commercially. batteries are being developed with high output, rechargeablity and long lasting. Probably in that order. I have been reading about "crystal cells" which are very different, they are long lasting first. One person has set up a bank of these cells that has been powering a small motor continuously for over two years now with no outside charging. He expects it to continue for his lifetime. I did some reading on the effect and there are lots of amazing claims... which I don't believe however, these could be a great part of an off grid (or even on grid) setup. My guess is that these are just batteries and all the stuff about grabbing this or that energy is out there stuff, but really, it doesn't matter. If I can draw current from these easy to make cells even for two years, I would be willing to make them that often if I don't have to worry about more complex stuff. If I can get enough power to keep "safety lighting" going regardless of any inverter/battery/genset/grid power/lack of sun problems, this would be worth while.
One of the problems I have seen with power systems is the "one source does everything" idea. It works fine on the grid most of the time and even most battery systems are quite reliable too. But both systems waste power and both systems have weak spots that the whole system relies on. If that one thing breaks, there is no power at all. Or, even during maintenance there may be no power. I think it is good to build in redundancy.
Lighting is a good place to start. Light comes in from the sun, we convert it to electricity at 20% or so and use that to charge batteries. Batteries leak (self discharge) and so we have to save more than we need, then we convert that to AC so that the LED lamp can convert it back down to low voltage DC to make light... all so we can standardize our power. We use dual inverters so we can switch between high low power models depending on load. Lots of stuff that maybe isn't needed for all applications.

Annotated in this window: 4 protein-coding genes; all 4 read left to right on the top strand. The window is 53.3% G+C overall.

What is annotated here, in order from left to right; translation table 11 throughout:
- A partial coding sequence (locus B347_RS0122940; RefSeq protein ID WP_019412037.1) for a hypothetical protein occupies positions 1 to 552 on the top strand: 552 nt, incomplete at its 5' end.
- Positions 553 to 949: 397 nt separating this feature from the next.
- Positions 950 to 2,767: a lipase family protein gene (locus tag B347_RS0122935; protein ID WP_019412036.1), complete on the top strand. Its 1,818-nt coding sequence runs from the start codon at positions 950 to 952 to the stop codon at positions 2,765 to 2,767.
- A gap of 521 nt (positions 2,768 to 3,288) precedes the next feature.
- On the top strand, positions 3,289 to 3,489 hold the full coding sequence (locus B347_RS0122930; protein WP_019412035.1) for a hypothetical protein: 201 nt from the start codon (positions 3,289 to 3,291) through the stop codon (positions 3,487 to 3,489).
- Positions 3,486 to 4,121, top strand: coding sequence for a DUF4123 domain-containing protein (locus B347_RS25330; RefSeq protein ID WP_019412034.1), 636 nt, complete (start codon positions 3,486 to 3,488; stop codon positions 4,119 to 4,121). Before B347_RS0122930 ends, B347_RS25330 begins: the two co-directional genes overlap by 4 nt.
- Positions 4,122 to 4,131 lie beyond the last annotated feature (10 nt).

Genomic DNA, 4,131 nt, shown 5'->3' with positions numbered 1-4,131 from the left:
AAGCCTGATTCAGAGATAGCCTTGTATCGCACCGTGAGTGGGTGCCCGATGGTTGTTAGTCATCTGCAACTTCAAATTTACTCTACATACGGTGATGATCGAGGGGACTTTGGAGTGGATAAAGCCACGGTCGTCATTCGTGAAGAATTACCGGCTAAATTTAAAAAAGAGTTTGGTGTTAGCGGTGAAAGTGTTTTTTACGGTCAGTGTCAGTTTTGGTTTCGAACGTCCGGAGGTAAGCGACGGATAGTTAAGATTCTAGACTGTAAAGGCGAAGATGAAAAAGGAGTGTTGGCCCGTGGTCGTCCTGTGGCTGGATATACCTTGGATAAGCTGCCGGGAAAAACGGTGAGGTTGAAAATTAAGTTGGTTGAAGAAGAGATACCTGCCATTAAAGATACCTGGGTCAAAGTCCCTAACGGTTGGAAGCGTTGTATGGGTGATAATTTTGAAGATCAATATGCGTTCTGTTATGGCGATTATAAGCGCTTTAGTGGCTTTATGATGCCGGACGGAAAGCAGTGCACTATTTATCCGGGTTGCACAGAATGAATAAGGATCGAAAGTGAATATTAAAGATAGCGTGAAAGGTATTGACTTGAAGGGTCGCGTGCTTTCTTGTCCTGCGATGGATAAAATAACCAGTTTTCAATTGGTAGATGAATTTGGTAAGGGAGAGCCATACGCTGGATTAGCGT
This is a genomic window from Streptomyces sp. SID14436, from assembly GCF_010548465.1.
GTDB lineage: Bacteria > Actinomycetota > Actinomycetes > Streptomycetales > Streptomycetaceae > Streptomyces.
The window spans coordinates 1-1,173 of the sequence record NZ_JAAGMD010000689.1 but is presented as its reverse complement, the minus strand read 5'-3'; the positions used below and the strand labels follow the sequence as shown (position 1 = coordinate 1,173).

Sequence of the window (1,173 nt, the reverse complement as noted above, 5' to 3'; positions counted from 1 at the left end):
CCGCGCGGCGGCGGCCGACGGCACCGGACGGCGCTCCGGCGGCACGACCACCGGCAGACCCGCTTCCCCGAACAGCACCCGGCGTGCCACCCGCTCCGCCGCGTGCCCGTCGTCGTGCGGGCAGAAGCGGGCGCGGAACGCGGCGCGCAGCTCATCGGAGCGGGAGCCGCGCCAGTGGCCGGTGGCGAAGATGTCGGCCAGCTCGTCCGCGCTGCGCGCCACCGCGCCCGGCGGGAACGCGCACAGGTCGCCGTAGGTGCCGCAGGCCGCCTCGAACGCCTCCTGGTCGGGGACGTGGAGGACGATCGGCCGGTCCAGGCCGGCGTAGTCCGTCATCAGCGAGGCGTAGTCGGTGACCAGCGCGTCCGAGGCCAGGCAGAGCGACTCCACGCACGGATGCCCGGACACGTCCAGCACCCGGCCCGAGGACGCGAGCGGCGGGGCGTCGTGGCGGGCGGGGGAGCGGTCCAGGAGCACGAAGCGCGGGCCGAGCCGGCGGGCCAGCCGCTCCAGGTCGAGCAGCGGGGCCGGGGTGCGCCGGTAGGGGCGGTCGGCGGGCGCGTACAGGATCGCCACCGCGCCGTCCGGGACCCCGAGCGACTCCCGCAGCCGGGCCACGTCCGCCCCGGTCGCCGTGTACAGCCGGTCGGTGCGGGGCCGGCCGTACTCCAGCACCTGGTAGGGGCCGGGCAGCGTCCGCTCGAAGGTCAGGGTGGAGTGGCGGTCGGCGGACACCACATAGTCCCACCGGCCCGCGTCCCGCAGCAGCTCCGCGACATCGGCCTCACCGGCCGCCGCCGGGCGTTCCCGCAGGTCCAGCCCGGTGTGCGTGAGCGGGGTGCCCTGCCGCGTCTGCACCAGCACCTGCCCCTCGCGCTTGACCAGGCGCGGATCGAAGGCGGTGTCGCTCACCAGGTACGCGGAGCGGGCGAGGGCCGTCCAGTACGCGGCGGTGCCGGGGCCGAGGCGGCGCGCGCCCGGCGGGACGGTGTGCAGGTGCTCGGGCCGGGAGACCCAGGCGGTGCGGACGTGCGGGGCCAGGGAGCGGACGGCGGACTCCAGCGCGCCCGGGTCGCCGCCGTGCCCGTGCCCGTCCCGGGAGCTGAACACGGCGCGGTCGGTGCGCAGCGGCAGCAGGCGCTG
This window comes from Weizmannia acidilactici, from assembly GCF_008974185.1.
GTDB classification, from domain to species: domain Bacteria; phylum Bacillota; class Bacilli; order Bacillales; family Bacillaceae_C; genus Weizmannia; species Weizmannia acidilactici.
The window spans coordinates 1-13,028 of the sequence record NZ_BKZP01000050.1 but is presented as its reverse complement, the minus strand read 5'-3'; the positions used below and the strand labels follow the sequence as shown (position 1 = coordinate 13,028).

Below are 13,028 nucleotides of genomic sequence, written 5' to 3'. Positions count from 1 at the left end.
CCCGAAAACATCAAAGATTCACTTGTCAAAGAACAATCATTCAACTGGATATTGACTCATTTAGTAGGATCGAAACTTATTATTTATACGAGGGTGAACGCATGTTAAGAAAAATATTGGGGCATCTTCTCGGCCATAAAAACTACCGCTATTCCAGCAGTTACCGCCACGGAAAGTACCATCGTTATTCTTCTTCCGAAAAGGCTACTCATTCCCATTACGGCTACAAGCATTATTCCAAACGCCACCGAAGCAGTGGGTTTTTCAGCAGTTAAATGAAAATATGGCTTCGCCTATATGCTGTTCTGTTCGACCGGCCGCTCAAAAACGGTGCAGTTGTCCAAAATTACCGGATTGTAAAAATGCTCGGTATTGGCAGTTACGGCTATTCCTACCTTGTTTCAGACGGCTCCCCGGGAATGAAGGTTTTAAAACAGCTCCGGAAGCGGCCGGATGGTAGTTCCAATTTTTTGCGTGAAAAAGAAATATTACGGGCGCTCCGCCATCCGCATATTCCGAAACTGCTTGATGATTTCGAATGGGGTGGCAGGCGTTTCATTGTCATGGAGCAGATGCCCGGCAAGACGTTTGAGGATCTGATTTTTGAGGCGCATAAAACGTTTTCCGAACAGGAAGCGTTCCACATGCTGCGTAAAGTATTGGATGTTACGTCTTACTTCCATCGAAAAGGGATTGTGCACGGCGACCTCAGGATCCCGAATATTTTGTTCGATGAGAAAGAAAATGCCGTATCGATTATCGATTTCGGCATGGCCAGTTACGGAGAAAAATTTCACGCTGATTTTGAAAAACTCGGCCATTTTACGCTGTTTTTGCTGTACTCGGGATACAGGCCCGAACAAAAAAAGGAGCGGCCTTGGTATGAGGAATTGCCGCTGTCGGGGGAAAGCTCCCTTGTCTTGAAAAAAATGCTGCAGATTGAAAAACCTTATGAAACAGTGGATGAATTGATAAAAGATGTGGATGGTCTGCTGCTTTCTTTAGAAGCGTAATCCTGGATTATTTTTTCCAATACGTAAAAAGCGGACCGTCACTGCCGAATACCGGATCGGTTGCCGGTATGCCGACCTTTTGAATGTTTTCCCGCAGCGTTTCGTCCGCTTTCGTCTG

What do people think? is standardization really important? (so we are willing to give up efficiency?) or is it worth while using matched power and load where possible?
I am thinking that it may be possible to make a self contained lamp about the size of the standard emergency lamps found in public buildings (my first target size) that would last as long as the LED without maintenance. That it would give enough light to get around in a messy home without tripping in the dark (first target brightness). I think it may be able to do things smaller or brighter.
So if lighting is taken out of the solar/battery/inverter chain, what does that do for battery life? It would seem that the inverter could spend a lot more time totally off. Maybe this could be spread to entertainment things too... my TV has a wall wart it could run on low volt DC, computer same thing.
Ok what is left for the solar panel to power then?
- washing machine
- computer's printer
- well pump - etc.
Most of these things should be able to be configured for use when the sun shines. That is to direct draw from the solar source. It is called working when the sun shines. The result is that the battery pack (most expensive, needs most maintenance, fails soonest) can be down sized and maybe even at least partly be replaced with a capacitor bank for motor surge that the solar panels can't handle. Maybe you are looking at that list and thinking some of those things need to work all the time... like the freezer for example... maybe not. If the fridge is used only as a cooler and not also as a freezer, the freezer box can be filled with mass. This will keep the fridge cool enough even with no power over night... maybe even a few days. A freezer with two thermostats can keep the food really cold when the sun is out and when batteries are in use use a backup thermostat set to -10C during the night or cloudy periods. The mass of the food will keep the freezer from warming to that point for a long time and that thermostat may never trip at all. Well pump... maybe think in terms of a mini-water tower, kept full when the sun is out but allowed to almost empty before pumping at night.
This is my thoughts on bringing "permaculture ideas" to power generation. Call it poly-power if you want.
What's brown and sticky? ... a stick. Or a tiny ad.
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